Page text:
Interpretive guidelines that allow surveyors to label and identify deficiencies. They are grouped by specific regulatory citations and labeled by a number with the prefix “F.” Tags are numbered from F-150 to F-522.
An illness or injury determined by a physician or other licensed healthcare professional to likely result in death within six months.
Devices that include wheelchairs, hospital beds, ramps, crutches, intravenous pumps, respirators and more.
A person who is licensed or certified to provide therapy services.
Annual benefit limits (most recently at $1,740) on rehab therapy for Medicare Part B recipients. There is one cap for occupational therapy and another for speech and physical therapy combined. An exceptions process currently exempts most nursing home residents from the caps.
Physical, respiratory, speech or occupational therapy services provided by a therapist.
Services provided to individuals 60 and older that are funded under Title III of the Older Americans Act. They include: congregate and home-delivered meals, supportive services (such as transportation, information and referral, legal assistance), in-home services (homemaker services, personal care, chore services), and health promotion/disease prevention services (e.g., health screenings, exercise programs, and more).
Federal and state-funded program of medical assistance to low-income individuals of all ages. Income eligibility requirements apply.
Federal health insurance program for people 65 and older, as well as certain disabled individuals of any age. Consists of three parts: Part A (hospital insurance), Part B (optional medical insurance that covers physicians' services and outpatient care in part; requires a monthly payment); and Part D (prescription benefit program).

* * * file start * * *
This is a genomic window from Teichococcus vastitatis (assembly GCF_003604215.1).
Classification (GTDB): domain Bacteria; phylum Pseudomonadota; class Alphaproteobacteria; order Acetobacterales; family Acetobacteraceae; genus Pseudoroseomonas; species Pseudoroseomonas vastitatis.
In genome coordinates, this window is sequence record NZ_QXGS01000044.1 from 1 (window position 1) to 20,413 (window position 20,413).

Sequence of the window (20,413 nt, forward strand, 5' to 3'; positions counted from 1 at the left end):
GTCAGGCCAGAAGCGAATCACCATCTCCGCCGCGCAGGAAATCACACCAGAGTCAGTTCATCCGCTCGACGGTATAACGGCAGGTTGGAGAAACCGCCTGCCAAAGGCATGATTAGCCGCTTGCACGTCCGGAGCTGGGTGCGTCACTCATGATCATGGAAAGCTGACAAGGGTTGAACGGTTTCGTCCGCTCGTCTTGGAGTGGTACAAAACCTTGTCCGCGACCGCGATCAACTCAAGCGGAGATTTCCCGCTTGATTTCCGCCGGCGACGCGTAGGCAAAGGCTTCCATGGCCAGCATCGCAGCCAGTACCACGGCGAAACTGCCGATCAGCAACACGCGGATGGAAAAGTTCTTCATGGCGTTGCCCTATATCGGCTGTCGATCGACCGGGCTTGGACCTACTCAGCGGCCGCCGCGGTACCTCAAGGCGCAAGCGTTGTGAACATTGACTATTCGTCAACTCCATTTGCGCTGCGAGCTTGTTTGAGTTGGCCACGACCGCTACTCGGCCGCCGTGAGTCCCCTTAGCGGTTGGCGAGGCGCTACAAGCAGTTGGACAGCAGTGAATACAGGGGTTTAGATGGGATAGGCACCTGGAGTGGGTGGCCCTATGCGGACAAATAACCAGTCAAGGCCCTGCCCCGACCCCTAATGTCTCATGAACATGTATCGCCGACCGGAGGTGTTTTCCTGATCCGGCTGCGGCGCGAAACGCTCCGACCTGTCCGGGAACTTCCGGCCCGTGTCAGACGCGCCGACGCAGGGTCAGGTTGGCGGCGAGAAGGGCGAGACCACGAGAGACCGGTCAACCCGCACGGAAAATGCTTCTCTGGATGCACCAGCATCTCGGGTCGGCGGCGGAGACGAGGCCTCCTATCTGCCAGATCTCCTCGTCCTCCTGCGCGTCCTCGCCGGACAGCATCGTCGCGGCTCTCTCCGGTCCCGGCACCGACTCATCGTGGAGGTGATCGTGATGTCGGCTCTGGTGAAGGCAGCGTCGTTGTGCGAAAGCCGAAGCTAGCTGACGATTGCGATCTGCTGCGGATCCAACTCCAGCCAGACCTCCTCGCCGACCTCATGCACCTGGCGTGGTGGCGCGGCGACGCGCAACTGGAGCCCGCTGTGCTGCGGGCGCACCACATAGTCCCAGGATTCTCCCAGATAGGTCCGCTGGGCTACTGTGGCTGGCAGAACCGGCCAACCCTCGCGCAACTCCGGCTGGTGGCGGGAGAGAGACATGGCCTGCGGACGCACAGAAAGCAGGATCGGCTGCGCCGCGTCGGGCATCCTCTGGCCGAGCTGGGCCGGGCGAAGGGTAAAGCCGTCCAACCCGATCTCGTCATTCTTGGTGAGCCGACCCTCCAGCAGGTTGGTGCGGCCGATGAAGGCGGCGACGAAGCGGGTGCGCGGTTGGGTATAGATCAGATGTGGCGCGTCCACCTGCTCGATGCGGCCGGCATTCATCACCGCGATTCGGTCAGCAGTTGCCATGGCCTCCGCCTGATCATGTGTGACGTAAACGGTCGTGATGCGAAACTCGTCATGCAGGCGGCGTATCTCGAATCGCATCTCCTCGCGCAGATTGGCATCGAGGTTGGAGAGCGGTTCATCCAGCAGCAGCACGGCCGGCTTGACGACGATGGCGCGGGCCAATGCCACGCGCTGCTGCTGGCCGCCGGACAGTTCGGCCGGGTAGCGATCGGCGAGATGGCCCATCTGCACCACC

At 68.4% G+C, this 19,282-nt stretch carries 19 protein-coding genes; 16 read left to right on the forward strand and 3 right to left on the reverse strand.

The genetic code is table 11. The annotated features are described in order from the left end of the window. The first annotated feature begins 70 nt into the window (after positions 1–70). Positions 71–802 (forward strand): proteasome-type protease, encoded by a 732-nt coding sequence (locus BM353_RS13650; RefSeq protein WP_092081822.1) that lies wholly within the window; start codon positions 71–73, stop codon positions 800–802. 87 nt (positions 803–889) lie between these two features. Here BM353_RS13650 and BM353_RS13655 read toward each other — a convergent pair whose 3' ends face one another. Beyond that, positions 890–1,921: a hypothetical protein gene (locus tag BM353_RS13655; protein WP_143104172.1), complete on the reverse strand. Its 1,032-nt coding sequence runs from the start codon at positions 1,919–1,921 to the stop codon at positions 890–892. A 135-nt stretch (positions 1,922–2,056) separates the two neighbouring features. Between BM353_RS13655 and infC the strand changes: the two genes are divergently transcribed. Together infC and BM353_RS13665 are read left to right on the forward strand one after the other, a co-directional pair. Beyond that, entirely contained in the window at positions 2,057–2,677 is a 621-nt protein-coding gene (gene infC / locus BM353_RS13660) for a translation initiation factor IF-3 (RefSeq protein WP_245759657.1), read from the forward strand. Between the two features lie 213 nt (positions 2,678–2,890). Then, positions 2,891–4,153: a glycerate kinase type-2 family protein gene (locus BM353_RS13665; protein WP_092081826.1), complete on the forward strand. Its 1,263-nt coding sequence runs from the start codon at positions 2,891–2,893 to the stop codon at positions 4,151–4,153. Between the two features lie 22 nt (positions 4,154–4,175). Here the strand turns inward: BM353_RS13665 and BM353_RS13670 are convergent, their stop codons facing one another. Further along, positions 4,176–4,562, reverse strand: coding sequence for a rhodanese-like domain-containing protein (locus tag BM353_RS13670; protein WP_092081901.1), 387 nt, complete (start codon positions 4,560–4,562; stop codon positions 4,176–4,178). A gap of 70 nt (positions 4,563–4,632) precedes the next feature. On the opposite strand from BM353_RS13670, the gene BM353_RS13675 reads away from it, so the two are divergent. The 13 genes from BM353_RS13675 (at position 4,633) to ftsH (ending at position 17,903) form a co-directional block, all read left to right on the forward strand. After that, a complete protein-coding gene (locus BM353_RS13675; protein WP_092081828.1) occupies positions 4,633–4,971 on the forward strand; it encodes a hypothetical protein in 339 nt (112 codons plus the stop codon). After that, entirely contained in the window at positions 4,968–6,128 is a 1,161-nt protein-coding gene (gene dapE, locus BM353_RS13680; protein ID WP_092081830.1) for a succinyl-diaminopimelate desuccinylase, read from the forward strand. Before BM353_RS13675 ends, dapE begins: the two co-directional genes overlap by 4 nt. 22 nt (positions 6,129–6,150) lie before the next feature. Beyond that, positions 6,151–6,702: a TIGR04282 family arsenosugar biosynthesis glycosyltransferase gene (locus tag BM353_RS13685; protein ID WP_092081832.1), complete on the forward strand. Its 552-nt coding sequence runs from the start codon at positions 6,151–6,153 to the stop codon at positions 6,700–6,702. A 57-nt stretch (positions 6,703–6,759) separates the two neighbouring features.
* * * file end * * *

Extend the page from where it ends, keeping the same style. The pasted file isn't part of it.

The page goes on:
Commonly known as Social Services Block Grant services. Grants given to states under the Social Security Act that fund limited amounts of social services for people of all ages (including some in-home services, abuse prevention services and more).
An activity of daily living – getting to and from the toilet, getting on and off the toilet, and performing associated personal hygiene related tasks.
This type of nutrition requires a doctor's order. TPN is typically administered through a large vein in the body because of its high concentration of ingredients. Individuals who are unable to eat or who do not receive enough calories, essential vitamins and minerals from eating can receive enough nutrients from TPN to maintain their weight.
An activity of daily living – the ability to move in or out of a bed, wheelchair or standard chair.
Also called post-acute or subacute care. A type of short-term care provided by many long-term care facilities and hospitals that may include rehabilitation services, specialized care for certain conditions (such as stroke or diabetes) and/or post-surgical care and other services associated with the transition between the hospital and home. Residents on these units often have been hospitalized recently and typically have more complicated medical needs.
Provides transportation for those who can’t deliver themselves to services and appointments. May use bus, taxi, volunteer drivers or van services that can accommodate wheelchairs or individuals with other special needs.
Diagnosis codes related to traumatic conditions. Trauma codes could indicate possible third-party payer involvement, making Medicare the secondary payer.
See care plan